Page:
Louella's mind may be gone for the most part, but she still has worth and she still has personality. Even when she is mad, she is sometimes cute. She will fuss in non-sense syllables and and then emphatically say, "And, I don't like it!" She also has a since of humor. She will rapidly babble a series of syllables, "bing, bing, bing, bing, binb, bing, bing, bing, bing, kaboom!" She will then rare back proudly and then have a mischievous smile on her face and then laugh and we laugh with her. She has a couple variation on this. The social worker only saw her in the hospital when she was sick. How dare her suggest Louella's life is not worth living!
We had a really good night recently since she has been out of the hospital. She smiled a lot and leaned toward me and put her head on my shoulders and nuzzled me and kept given me kisses. She was happy. It was sweet and romantic. She has “quality of life.”
Louella was under hospice care from March 13th 2015 until December 5th 2015. She was put on hospice because while in the hospital with pneumonia she failed three swallow tests on three consecutive days. A palliative counselor told me, Sue, and my sister Kathleen, that the choice was to put a feeding tube down her throat or send her home with hospice care to die. I opted for hospice care. They said she had days or weeks to live and that she would die of starvation if something else did not kill her first. At first we gave her just thickened liquid like water or juice but we then started giving Ensure and chicken broth and other liquids with nutrition and she got stronger. After a couple weeks we started giving soups and pureed food such as mashed potatoes or pureed veggies and she kept getting stronger, then we moved to soft but solid foods such as hamburger or shredded chicken and then to regular solid foods. On December 15th 2015 she was dismissed from hospice care.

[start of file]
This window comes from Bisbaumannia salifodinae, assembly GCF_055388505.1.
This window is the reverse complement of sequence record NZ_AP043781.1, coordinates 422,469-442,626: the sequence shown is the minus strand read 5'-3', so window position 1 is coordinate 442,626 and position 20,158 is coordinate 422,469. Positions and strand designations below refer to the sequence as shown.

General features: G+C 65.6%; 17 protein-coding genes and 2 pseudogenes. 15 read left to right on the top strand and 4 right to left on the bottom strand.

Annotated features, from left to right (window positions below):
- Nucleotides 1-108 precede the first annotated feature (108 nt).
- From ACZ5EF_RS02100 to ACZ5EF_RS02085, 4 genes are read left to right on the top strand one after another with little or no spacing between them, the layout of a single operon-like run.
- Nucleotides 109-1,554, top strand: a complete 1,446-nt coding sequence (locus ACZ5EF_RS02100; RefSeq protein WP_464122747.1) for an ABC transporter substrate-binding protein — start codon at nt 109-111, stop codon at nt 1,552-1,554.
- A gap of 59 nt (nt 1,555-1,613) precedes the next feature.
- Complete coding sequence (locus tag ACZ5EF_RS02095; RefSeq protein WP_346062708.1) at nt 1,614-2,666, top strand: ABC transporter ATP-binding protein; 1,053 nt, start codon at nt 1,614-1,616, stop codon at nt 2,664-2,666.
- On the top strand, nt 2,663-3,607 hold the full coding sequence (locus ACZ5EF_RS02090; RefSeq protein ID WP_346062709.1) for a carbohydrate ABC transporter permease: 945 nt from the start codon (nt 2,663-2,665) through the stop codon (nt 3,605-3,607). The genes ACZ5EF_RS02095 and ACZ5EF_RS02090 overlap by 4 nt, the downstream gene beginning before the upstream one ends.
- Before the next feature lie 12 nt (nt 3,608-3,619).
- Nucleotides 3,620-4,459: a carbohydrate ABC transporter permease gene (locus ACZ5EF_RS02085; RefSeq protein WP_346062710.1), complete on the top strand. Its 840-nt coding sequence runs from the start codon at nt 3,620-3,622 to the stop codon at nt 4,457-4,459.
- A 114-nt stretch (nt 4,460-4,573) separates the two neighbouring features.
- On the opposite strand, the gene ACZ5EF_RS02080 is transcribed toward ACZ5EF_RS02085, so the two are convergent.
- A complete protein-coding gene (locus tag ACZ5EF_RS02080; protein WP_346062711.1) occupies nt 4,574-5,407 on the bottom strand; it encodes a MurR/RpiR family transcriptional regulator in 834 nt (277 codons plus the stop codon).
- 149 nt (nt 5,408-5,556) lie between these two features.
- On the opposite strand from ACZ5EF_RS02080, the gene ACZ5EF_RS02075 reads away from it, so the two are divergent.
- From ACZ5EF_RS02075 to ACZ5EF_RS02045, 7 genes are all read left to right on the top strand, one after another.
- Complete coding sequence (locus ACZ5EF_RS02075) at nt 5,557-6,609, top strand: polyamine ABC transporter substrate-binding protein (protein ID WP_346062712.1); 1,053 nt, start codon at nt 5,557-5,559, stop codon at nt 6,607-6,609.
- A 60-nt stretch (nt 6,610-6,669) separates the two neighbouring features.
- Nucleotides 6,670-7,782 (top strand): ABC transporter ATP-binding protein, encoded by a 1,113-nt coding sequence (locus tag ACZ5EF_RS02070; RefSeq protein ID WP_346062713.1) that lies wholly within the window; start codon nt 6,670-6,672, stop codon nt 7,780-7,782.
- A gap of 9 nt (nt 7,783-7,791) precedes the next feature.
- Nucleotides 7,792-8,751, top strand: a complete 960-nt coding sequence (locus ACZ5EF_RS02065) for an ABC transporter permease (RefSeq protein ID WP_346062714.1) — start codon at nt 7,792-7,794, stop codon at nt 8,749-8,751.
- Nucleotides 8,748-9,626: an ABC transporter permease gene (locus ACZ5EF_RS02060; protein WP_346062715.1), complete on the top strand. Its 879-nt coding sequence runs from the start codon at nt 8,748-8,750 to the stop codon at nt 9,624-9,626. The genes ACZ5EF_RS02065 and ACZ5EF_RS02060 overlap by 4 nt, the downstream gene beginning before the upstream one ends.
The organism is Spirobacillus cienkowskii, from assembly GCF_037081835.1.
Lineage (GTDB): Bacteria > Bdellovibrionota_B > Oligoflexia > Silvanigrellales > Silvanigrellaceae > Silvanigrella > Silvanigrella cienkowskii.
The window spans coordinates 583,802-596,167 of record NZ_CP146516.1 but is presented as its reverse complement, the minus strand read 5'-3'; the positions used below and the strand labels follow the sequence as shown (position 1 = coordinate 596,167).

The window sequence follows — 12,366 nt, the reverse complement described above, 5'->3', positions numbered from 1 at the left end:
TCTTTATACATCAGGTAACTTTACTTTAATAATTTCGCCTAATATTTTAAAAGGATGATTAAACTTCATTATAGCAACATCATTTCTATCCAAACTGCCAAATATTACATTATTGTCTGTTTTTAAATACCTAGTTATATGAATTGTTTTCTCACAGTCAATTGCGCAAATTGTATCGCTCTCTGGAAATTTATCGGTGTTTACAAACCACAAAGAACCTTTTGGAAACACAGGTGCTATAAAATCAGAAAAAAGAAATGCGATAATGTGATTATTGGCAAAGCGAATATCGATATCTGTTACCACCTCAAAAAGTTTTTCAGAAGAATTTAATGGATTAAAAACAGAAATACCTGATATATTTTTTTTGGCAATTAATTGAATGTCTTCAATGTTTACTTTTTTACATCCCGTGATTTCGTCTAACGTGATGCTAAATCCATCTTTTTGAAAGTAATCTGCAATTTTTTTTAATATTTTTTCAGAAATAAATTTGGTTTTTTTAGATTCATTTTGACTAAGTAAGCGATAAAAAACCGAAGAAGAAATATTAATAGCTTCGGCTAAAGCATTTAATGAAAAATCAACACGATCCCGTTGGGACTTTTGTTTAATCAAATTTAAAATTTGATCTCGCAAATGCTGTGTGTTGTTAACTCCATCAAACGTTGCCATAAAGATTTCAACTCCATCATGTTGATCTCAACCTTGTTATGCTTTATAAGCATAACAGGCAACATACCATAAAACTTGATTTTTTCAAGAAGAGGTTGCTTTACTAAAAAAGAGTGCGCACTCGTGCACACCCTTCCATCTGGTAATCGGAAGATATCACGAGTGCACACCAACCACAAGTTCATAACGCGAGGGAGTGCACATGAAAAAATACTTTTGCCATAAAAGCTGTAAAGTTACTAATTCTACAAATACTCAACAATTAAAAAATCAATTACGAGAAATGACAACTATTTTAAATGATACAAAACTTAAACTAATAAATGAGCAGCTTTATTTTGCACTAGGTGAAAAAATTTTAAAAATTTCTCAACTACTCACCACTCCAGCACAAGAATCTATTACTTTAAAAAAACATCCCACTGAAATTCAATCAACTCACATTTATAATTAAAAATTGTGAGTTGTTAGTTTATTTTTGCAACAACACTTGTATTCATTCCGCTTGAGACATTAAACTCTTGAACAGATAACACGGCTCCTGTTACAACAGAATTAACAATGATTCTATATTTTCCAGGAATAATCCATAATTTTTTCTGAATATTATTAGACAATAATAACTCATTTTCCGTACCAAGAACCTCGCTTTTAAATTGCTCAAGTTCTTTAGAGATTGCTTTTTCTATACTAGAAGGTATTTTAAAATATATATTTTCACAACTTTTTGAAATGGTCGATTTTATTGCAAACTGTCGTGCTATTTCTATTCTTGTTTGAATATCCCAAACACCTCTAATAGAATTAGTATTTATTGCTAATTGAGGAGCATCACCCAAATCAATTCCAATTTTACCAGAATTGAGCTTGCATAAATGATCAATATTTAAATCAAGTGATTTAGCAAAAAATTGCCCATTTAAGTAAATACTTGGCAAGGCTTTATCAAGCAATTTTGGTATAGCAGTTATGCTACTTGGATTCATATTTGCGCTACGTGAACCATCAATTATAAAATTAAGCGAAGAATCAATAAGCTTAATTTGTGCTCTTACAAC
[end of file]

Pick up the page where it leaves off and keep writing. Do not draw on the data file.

I know hospice care has been a blessing and comfort to many people. My father who died about 26 years ago was under hospice care for a few days before he died. I am not against hospice care, but the goal of hospice is to keep the patient comfortable as they die, not to help them get well. While Louella was under hospice care, they did not even take her temperature telling me they just did not do that, that a fever was just part of the process of dying and could be a comfort to a dying person.
If a person was caring for a loved one on their own and was just worn out, or if they stood to inherit some money and needed it, it would be so easy to put their loved one under hospice care and just let her die from some mild aliment that could otherwise be treated, when hospice care was suggested by a social worker. One could just assume the social worker knows best. Social workers who suggest that someone like Louella be put under hospice care should be ashamed, should lose their job, and maybe go to prison where they would have no “quality of life.”
My anger has been directed at the particular social worker who tried to talk me into putting Louella under hospice care and "letting her go," but after reflection, she is probably just a cog in the wheel. The problem is most likely systemic and part of a societal disregard for human life, a disrespect for the elderly, and a dysfunctional healthcare system in which the patient does not come first.